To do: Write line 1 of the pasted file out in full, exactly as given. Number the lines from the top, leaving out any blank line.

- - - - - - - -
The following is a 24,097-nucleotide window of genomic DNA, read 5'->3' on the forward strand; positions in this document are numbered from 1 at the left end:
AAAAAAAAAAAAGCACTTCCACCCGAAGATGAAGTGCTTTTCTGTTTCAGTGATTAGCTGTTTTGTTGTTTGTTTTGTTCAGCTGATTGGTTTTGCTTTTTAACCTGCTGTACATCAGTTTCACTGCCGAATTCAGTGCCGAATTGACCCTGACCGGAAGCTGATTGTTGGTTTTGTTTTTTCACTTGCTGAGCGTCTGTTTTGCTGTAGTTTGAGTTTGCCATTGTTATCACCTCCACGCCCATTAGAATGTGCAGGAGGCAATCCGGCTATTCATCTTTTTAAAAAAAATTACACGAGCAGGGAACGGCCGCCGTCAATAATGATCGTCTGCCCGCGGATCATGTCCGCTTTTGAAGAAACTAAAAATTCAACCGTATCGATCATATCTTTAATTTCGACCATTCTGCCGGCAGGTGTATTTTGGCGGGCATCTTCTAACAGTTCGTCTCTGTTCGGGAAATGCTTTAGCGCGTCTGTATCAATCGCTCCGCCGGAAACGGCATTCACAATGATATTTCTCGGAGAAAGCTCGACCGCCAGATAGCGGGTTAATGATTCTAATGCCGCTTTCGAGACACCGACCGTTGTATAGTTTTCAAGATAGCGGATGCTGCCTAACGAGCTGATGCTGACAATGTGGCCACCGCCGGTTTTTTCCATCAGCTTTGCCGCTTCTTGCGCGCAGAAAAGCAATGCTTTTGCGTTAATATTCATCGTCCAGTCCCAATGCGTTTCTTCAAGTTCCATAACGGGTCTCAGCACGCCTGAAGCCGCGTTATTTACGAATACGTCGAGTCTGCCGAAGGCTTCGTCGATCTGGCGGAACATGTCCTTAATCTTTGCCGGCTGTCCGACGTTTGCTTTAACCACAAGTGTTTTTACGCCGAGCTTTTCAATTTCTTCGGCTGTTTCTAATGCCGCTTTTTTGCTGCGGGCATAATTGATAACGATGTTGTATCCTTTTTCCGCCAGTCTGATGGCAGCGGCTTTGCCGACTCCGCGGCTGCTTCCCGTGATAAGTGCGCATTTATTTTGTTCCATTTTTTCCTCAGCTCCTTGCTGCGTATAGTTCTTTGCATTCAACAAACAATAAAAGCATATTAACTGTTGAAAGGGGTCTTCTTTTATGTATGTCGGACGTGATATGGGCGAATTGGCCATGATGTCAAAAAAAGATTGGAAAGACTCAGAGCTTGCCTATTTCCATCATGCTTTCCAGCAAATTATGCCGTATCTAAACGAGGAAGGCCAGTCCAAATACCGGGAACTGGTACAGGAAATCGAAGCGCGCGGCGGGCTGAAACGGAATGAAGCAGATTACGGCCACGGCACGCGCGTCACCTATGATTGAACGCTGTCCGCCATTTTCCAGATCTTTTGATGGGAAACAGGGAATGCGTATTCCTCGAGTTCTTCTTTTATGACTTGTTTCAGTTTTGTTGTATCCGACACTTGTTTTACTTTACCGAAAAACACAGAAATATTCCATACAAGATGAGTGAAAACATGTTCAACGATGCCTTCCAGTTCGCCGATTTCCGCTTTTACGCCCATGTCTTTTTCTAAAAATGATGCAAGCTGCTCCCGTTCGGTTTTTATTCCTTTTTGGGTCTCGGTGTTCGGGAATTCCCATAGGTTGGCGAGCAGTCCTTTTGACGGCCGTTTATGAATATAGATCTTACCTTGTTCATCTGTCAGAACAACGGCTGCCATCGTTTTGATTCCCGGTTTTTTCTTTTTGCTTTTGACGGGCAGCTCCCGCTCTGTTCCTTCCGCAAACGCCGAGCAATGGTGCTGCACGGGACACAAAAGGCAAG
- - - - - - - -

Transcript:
The following is a 24,097-nucleotide window of genomic DNA, read 5'->3' on the forward strand; positions in this document are numbered from 1 at the left end: